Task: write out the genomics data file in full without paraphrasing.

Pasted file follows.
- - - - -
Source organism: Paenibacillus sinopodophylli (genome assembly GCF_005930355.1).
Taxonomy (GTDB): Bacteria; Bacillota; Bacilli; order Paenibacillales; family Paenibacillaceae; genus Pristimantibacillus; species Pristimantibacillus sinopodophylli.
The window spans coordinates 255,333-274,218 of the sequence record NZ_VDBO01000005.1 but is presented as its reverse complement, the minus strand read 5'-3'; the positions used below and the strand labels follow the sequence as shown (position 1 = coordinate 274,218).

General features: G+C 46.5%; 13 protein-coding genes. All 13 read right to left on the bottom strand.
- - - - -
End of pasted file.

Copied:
Source organism: Paenibacillus sinopodophylli (genome assembly GCF_005930355.1).
Taxonomy (GTDB): Bacteria; Bacillota; Bacilli; order Paenibacillales; family Paenibacillaceae; genus Pristimantibacillus; species Pristimantibacillus sinopodophylli.
The window spans coordinates 255,333-274,218 of the sequence record NZ_VDBO01000005.1 but is presented as its reverse complement, the minus strand read 5'-3'; the positions used below and the strand labels follow the sequence as shown (position 1 = coordinate 274,218).

General features: G+C 46.5%; 13 protein-coding genes. All 13 read right to left on the bottom strand.